McClure: “Blind Kids,” yeah. And the second line in the first song [“Vote Thatcher”] is, “If youth comes over, it’s gonna be a quiet night tonight” or something like that. So yeah. And at first I thought maybe I was being really down about being young. I dunno.
Paste: I’d love to know what you were thinking when you wrote “Vote Thatcher.”
McClure: Yeah. “What the hell were you thinking?”
Paste: Well, I assumed you were being sarcastic. I understand she’s ">not exactly a popular figure in the U.K.
McClure: Yeah, a lot of people still despise her. I realized after I finished it, “Shit! The election!” Hillary got the nomination, and I thought, “A lot of people’re gonna think that I’m being anti-feminist or something,” which couldn’t be further from the truth.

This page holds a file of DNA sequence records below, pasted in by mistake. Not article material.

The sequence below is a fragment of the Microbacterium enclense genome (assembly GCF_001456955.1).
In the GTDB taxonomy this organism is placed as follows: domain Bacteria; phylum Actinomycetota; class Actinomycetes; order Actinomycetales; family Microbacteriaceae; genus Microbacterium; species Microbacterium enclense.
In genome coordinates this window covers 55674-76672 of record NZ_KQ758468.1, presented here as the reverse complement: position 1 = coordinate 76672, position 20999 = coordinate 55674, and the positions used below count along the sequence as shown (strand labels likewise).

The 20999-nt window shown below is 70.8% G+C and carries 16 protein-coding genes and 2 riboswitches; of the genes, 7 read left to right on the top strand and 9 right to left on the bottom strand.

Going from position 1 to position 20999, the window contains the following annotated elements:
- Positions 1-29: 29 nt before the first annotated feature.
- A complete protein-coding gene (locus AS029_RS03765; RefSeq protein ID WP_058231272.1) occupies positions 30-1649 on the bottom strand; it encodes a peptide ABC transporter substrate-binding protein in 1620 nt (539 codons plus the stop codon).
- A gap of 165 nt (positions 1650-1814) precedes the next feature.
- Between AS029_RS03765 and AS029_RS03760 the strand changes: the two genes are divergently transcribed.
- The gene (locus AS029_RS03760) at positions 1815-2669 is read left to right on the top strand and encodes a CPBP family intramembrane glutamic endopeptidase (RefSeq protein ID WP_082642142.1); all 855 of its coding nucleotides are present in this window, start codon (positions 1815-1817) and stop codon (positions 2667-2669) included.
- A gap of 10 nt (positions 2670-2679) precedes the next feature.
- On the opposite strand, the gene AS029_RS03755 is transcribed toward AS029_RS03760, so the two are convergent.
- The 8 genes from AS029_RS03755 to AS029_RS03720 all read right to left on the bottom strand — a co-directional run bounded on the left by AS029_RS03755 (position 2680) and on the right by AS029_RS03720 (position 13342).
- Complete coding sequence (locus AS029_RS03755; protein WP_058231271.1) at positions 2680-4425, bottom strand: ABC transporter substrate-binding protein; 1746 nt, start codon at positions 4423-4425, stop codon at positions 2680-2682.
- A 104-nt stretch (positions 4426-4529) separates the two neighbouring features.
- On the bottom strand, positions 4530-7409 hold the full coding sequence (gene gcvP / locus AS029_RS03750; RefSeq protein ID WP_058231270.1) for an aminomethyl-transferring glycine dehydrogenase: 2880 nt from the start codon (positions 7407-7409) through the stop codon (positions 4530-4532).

But then I think it was really more about [Thatcher’s] legacy, and I think a lot about that, and how much that really matters, and how much changes, and how much stays the same, I guess. I think everyone strives to give their life meaning, don’t they? Even at the sacrifice of immediate happiness. And the idea of when you die, what you’ll leave behind, how much that really matters, and how much the world really doesn’t change, and how much it changes. More about that kind of thing, rather than the poetical… yeah.
Paste: What were your feelings on Brexit, being from the U.K.?
McClure: Brexit was the first time I ever thought, “Damn, democracy isn’t always a good idea, is it?” Sometimes people shouldn’t be allowed to make decisions. We should have experts who say, “Look, this is a really bad idea,” and they know what they’re talking about, and we should listen to them.
It’s scary when you think about Donald Trump, and you think, “That’s never gonna happen.” That’s the way I thought about Brexit as well, I thought, “There’s no way they’re gonna leave.” But yeah, that could happen.
Paste: Moving back to the album, what decisions did you make this time around to shine up the recording process?